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I am plotting simple 2D graph using loglog function in python as follows,

plt.loglog(x,y,label='X vs Y);

X and Y are both lists of floating numbers of n size

I want to fit a line on same graph, I tried numpy.polyfit , but I am going nowhere,

How to fit a line using polyfit if your graph is already in loglog scale ?

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Can you show us what you have tried? – tcaswell Sep 12 '13 at 14:50
up vote 8 down vote accepted

Numpy doesn't care what the axes of your matplotlib graph are.

I presume that you think log(y) is some polynomial function of log(x), and you want to find that polynomial? If that is the case, then run numpy.polyfit on the logarithms of your data set:

import numpy as np
logx = np.log(x)
logy = np.log(y)
coeffs = np.polyfit(logx,logy,deg=3)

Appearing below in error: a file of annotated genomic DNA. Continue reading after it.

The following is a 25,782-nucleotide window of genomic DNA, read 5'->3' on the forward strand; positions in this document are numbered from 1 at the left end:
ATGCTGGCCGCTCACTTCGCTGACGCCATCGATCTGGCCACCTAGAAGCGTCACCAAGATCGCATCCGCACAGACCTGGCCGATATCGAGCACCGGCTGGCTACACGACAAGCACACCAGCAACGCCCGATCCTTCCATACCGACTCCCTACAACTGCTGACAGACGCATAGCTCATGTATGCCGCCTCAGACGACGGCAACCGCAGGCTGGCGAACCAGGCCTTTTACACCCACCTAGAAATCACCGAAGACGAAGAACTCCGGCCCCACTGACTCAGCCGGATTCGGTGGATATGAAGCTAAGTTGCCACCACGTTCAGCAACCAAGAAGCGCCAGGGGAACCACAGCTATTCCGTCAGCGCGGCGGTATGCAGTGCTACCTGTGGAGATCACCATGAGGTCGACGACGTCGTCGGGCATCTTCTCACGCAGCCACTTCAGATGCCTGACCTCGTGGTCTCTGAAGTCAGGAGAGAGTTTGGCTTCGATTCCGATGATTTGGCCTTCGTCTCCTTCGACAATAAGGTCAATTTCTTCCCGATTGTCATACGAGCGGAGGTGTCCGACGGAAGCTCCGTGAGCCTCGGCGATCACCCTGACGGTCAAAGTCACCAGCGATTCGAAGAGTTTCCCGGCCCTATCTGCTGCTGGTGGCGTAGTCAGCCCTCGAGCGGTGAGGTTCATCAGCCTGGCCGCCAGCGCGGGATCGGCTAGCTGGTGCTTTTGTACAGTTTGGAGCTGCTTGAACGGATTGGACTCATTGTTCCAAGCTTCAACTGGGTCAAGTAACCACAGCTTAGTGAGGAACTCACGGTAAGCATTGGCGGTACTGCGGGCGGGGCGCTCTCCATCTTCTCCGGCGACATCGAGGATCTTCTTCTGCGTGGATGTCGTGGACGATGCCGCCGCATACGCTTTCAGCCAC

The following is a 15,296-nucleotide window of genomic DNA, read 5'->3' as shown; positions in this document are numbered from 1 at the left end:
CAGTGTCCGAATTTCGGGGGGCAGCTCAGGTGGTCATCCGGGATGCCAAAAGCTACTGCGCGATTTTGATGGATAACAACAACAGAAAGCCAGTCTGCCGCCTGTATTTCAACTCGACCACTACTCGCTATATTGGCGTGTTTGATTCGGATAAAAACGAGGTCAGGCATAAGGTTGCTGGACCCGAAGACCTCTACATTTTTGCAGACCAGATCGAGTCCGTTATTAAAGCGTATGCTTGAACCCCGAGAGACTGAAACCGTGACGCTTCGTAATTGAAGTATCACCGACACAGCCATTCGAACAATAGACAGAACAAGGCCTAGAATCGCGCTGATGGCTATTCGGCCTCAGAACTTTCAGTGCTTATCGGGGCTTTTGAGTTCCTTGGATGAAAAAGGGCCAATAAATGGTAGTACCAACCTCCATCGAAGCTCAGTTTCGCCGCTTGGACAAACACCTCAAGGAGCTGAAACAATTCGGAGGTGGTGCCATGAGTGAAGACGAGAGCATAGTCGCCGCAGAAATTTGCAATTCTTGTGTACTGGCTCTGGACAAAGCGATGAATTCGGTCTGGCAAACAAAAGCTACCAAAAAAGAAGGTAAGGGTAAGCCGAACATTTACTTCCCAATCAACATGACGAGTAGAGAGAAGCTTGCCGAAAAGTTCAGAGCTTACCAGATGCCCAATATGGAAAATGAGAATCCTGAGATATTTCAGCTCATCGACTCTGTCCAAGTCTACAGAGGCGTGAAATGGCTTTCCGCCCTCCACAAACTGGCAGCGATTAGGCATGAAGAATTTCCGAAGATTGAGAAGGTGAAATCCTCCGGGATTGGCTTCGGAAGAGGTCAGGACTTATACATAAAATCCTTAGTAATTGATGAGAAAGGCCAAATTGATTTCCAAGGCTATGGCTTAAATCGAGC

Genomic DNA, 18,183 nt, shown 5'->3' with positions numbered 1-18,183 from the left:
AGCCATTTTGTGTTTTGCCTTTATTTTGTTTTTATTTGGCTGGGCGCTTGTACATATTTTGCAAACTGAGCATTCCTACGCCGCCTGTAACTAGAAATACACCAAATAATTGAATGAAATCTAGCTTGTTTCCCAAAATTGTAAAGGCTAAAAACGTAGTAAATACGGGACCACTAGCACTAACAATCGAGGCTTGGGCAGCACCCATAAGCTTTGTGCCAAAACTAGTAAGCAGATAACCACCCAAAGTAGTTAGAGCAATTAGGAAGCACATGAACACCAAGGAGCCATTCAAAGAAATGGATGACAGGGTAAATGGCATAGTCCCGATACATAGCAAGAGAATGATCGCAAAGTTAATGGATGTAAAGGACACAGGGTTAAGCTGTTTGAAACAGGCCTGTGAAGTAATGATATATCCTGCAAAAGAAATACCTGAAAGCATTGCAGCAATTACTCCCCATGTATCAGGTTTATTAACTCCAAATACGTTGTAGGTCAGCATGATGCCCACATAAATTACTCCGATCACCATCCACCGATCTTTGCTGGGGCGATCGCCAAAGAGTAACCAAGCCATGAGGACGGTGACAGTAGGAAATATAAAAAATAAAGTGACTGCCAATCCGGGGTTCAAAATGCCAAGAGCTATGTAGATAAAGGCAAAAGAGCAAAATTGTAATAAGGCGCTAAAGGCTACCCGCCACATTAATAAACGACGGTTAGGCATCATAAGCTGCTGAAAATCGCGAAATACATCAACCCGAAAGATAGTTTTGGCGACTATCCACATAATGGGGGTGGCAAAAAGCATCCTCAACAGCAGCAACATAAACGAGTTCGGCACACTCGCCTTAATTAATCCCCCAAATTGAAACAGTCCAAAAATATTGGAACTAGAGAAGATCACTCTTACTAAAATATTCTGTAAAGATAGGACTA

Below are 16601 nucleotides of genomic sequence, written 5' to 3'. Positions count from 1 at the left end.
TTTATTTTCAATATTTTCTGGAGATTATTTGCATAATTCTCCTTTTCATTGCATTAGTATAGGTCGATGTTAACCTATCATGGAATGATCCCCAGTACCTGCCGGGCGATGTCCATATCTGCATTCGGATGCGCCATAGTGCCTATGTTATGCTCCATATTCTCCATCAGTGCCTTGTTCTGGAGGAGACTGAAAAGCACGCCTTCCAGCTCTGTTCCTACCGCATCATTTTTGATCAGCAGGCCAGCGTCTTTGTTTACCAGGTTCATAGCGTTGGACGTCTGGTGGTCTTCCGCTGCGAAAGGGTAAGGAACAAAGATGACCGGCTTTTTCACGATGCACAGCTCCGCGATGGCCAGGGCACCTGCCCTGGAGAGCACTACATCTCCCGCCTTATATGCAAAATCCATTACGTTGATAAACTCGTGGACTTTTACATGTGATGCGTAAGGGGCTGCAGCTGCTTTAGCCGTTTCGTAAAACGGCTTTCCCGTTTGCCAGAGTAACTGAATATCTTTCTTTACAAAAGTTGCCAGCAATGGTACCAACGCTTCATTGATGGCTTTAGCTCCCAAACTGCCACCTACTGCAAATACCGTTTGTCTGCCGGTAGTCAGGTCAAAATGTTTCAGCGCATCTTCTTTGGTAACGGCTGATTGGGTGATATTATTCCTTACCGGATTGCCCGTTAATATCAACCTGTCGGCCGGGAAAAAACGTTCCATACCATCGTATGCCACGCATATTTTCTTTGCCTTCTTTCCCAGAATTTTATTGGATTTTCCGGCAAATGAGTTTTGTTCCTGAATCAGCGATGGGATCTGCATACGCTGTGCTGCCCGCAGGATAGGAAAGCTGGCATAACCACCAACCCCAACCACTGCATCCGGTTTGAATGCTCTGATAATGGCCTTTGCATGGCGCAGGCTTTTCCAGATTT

poly = np.poly1d(coeffs)

poly is now a polynomial in log(x) that returns log(y). To get the fit to predict y values, you can define a function that just exponentiates your polynomial:

yfit = lambda x: np.exp(poly(np.log(x))

You can now plot your fitted line on your matplotlib loglog plot:


And show it like this

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Thanks, I need to go through the basic of polynomial fitting, i was having trouble with coeff and yfit – Pradeep Sep 13 '13 at 17:40
So here we took a 3rd degree polynomial in log x that fits with log y. and then calculated new values of y taking exponential of f(logx). I plotted using ax.plot so not on log scale. It actually worked on my data. But I don't get why? – Pretty Mar 6 '14 at 20:03
@Pretty I am not sure I understand your comment. You fitted a polynomial to (log(x), log(y)) data and then plotted x vs. y? Why would you expect that not to work? If log(y) = P(log(x)), where P is some polynomial, then y = exp(P(log(x)) = yfit(x), by definition of yfit. Plotting plt.plot(x,yfit(x)) will show a good fit, provided P itself is a good fit for the logs of the data. – Pascal Bugnion Mar 11 '14 at 14:57

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